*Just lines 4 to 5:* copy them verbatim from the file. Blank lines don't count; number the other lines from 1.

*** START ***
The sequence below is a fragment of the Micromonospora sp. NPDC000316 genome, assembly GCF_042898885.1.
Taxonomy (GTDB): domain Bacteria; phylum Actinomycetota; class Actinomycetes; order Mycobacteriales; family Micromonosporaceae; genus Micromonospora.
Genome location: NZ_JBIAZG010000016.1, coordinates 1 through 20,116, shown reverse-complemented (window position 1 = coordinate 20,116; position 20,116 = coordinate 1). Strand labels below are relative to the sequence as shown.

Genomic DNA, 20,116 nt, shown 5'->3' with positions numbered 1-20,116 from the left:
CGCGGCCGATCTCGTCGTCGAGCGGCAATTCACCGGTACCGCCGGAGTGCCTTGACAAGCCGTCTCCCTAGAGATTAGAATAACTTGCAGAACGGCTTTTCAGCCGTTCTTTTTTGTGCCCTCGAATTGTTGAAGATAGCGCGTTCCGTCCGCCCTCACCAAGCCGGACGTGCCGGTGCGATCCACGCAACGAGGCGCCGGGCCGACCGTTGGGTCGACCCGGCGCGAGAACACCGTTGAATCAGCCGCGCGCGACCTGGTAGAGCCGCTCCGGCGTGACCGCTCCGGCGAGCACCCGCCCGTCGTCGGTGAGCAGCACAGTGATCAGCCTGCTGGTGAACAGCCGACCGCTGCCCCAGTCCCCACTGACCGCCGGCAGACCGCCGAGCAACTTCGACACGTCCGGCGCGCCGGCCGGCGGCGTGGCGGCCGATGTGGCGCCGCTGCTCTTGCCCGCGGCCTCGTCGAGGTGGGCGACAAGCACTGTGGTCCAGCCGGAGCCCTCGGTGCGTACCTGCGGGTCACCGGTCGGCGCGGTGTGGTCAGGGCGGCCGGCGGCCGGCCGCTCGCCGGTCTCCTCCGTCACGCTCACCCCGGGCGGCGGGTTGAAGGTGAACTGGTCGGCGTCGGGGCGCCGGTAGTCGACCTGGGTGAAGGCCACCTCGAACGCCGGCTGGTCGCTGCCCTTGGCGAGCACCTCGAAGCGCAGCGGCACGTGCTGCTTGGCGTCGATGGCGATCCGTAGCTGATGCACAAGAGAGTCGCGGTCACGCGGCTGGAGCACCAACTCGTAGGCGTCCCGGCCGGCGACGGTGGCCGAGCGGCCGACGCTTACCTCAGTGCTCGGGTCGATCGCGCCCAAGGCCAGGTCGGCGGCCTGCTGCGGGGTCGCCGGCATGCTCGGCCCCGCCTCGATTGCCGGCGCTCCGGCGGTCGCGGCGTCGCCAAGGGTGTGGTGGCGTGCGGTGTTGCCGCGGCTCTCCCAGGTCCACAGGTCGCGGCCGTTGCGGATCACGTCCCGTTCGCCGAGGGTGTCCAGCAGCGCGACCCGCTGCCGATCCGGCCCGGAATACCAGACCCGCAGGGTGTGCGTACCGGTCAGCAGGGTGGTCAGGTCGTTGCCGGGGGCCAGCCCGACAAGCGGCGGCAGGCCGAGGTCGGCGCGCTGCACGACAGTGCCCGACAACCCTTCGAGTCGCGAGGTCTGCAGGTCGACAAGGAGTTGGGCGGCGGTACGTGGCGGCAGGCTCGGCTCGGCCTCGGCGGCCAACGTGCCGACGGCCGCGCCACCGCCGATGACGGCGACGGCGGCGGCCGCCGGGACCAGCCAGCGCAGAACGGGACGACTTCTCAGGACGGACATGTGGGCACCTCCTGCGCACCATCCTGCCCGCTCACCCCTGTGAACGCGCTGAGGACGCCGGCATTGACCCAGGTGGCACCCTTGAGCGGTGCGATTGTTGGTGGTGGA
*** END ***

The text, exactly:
Genomic DNA, 20,116 nt, shown 5'->3' with positions numbered 1-20,116 from the left:
CGCGGCCGATCTCGTCGTCGAGCGGCAATTCACCGGTACCGCCGGAGTGCCTTGACAAGCCGTCTCCCTAGAGATTAGAATAACTTGCAGAACGGCTTTTCAGCCGTTCTTTTTTGTGCCCTCGAATTGTTGAAGATAGCGCGTTCCGTCCGCCCTCACCAAGCCGGACGTGCCGGTGCGATCCACGCAACGAGGCGCCGGGCCGACCGTTGGGTCGACCCGGCGCGAGAACACCGTTGAATCAGCCGCGCGCGACCTGGTAGAGCCGCTCCGGCGTGACCGCTCCGGCGAGCACCCGCCCGTCGTCGGTGAGCAGCACAGTGATCAGCCTGCTGGTGAACAGCCGACCGCTGCCCCAGTCCCCACTGACCGCCGGCAGACCGCCGAGCAACTTCGACACGTCCGGCGCGCCGGCCGGCGGCGTGGCGGCCGATGTGGCGCCGCTGCTCTTGCCCGCGGCCTCGTCGAGGTGGGCGACAAGCACTGTGGTCCAGCCGGAGCCCTCGGTGCGTACCTGCGGGTCACCGGTCGGCGCGGTGTGGTCAGGGCGGCCGGCGGCCGGCCGCTCGCCGGTCTCCTCCGTCACGCTCACCCCGGGCGGCGGGTTGAAGGTGAACTGGTCGGCGTCGGGGCGCCGGTAGTCGACCTGGGTGAAGGCCACCTCGAACGCCGGCTGGTCGCTGCCCTTGGCGAGCACCTCGAAGCGCAGCGGCACGTGCTGCTTGGCGTCGATGGCGATCCGTAGCTGATGCACAAGAGAGTCGCGGTCACGCGGCTGGAGCACCAACTCGTAGGCGTCCCGGCCGGCGACGGTGGCCGAGCGGCCGACGCTTACCTCAGTGCTCGGGTCGATCGCGCCCAAGGCCAGGTCGGCGGCCTGCTGCGGGGTCGCCGGCATGCTCGGCCCCGCCTCGATTGCCGGCGCTCCGGCGGTCGCGGCGTCGCCAAGGGTGTGGTGGCGTGCGGTGTTGCCGCGGCTCTCCCAGGTCCACAGGTCGCGGCCGTTGCGGATCACGTCCCGTTCGCCGAGGGTGTCCAGCAGCGCGACCCGCTGCCGATCCGGCCCGGAATACCAGACCCGCAGGGTGTGCGTACCGGTCAGCAGGGTGGTCAGGTCGTTGCCGGGGGCCAGCCCGACAAGCGGCGGCAGGCCGAGGTCGGCGCGCTGCACGACAGTGCCCGACAACCCTTCGAGTCGCGAGGTCTGCAGGTCGACAAGGAGTTGGGCGGCGGTACGTGGCGGCAGGCTCGGCTCGGCCTCGGCGGCCAACGTGCCGACGGCCGCGCCACCGCCGATGACGGCGACGGCGGCGGCCGCCGGGACCAGCCAGCGCAGAACGGGACGACTTCTCAGGACGGACATGTGGGCACCTCCTGCGCACCATCCTGCCCGCTCACCCCTGTGAACGCGCTGAGGACGCCGGCATTGACCCAGGTGGCACCCTTGAGCGGTGCGATTGTTGGTGGTGGA